The story is set in post-war Rome. Jobs are scarce and people queue desperately each day for the chance to earn enough money to feed their families. Antonio Ricci (Maggiorani) accepts a job one morning, but one of the requirements is a bicycle. Although his has been pawned, he lies and says that he has one. His wife helps him pawn other items and he manages to get the bicycle back. That doesn't sound like much of an event, but it's a triumphant moment in the film.

Antonio is so happy to have the job hanging posters and the joy and relief is evident on his face. We feel happy for him. The problem is, someone steals his bicycle. By this point, we are fully invested in the story and the loss feels personal. We realize how important the bicycle is to his survival. The police don't seem interested so Antonio searches the streets with his son.

The film is ranked No. 85 in IMDBs Top 250 at the time or writing and not one of the films above it has fewer votes. It's a shame that it hasn't been seen by more people. I understand that it's over 60 years old, in black and white, and that the language is Italian, but the story is so pure that it's worth seeing. Let's hope for a Criterion Blu-ray release in the near future.
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By carla gould on Jan. 30 2014
Format: DVD Verified Purchase
Really enjoyed the movie,and the history within it. There was a tiny bit of skipping on the DVD. I love the story..
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By Wolfgang Doebel on Aug. 9 2013
Format: DVD Verified Purchase
A memorable classic on the misery of the poor, powerless and helpless, caught in a quagmire of despair, without having any real chance for escape. A heart wrenching work of art in black and white. Good acting, special noticeable performance by young boy. The script is perhaps a bit too predictable, the story may not have enough substance to carry the film for the full length. Some light in this darkness would have been a nice touch.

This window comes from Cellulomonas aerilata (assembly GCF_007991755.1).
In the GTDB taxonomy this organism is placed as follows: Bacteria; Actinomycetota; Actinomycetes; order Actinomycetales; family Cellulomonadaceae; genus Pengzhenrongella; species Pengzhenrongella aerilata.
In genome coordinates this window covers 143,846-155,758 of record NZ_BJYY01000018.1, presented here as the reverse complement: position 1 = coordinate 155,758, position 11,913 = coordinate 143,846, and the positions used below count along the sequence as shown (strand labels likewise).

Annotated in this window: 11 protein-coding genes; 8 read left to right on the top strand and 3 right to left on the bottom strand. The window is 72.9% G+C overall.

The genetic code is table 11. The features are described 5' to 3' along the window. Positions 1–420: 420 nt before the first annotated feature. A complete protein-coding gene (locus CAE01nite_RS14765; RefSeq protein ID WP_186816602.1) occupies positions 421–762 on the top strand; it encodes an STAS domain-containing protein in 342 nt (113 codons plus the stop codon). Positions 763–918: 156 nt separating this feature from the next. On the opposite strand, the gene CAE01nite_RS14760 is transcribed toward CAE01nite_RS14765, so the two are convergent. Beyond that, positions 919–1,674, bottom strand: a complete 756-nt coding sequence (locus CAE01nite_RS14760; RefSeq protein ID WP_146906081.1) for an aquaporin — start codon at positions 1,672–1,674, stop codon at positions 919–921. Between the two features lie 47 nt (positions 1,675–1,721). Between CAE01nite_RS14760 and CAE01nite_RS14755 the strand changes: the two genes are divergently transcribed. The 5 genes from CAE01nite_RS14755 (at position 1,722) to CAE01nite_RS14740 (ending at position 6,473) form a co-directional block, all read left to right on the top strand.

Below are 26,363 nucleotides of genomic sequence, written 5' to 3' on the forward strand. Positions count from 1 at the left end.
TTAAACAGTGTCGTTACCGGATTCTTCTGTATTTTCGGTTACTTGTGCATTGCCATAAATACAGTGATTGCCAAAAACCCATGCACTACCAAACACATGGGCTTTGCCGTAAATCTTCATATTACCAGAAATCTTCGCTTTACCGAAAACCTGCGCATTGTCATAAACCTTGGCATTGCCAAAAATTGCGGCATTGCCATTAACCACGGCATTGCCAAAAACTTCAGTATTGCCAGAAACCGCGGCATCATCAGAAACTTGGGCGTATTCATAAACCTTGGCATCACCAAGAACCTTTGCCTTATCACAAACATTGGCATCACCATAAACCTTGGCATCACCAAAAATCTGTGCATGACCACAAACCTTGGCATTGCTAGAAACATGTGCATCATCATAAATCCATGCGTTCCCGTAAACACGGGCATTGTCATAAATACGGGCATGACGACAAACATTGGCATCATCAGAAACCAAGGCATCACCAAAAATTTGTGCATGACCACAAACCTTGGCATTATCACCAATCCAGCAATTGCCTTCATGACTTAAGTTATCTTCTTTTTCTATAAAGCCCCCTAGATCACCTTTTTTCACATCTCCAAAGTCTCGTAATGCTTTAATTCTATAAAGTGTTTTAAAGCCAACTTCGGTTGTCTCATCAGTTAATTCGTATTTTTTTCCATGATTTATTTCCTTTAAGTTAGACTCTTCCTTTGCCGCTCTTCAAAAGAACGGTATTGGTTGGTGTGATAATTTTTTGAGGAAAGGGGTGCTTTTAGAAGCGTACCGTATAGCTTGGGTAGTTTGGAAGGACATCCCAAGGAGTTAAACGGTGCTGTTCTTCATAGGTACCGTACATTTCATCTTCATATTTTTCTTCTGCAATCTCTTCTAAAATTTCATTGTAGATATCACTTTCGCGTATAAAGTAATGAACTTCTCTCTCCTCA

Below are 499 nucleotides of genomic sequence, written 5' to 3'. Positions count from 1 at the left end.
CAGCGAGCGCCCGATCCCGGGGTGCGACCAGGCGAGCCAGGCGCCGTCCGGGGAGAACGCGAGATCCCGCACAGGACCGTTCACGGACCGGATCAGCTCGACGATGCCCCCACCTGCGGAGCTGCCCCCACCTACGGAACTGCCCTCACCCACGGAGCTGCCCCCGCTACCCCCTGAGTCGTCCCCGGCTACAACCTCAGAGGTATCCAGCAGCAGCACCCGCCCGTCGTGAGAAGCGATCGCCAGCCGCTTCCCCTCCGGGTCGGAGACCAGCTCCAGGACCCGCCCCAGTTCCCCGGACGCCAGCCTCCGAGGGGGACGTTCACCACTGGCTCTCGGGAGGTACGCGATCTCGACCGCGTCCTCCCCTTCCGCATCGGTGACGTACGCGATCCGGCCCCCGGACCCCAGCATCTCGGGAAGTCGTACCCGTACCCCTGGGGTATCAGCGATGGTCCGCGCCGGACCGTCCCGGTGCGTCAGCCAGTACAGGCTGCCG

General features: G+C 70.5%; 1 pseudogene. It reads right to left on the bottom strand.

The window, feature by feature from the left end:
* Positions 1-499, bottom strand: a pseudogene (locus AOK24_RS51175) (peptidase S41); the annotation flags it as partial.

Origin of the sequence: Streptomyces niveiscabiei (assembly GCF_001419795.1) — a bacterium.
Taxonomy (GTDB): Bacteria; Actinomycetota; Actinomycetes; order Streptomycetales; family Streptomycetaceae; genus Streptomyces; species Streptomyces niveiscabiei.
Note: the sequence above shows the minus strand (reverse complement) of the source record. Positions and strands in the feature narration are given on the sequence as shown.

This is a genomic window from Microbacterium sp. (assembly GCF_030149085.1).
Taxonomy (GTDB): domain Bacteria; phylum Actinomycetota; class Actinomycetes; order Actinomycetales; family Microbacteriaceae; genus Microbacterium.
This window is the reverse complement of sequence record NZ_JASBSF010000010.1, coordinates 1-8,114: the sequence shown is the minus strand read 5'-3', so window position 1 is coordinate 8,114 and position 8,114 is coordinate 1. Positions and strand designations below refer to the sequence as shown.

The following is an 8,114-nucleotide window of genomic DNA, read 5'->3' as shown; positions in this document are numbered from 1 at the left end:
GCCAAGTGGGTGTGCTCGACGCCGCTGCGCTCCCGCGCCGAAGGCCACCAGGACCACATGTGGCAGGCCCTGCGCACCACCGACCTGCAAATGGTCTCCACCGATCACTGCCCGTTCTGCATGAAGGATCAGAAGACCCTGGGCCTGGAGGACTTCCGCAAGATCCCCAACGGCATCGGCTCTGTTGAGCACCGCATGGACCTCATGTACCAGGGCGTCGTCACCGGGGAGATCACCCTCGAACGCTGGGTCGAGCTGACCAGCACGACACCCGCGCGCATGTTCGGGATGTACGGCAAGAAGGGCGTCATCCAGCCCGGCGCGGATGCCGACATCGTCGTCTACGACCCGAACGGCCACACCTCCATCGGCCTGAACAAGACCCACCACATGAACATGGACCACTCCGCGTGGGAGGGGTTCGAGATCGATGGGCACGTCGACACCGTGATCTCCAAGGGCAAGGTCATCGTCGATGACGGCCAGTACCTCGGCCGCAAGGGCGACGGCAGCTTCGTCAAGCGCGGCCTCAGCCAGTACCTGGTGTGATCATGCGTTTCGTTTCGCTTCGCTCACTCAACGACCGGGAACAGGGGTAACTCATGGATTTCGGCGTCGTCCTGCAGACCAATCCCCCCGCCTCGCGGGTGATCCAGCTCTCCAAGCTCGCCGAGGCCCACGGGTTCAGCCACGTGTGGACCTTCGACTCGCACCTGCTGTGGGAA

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5 of 6 people found the following review helpful By E. Dolnack on April 12 2004
Format: DVD
The Bicycle Thief: a very simple, straightforward story, told straight, no plot-twists or fancy story tricks like false endings, etc. This is a simple story: a man who's work requires him to use his own bicycle or lose his job has his bike stolen from him. The rest of the movie is his and his son's attempt to find the thief and get the bike back.
I understand the plot, but I find it just a little hard to imagine life being so harsh as to put a man out of work for having his bike stolen. I'm not saying it's unrealistic; I didn't live in Italy after WWII. But I found it a tad extreme to be honest. It's a great movie, but I don't think it hits its point home as sharply as Rossellini's "Rome Open City".
The DVD is ok - I agree with some reviewers that it could (and indeed should) be transferred at a higher bit-rate with less compression. This film truly derserves the Criterion Treatment if any Italian classic does! It is a better transfer than "Open City", but that's not an excuse. I agree it's time for a quality restoration with more extras and a nice commentary track.
But overall, this is a wonderful classic film full of heart and is a fine product worthy of inclusion in any tasteful home movie collection.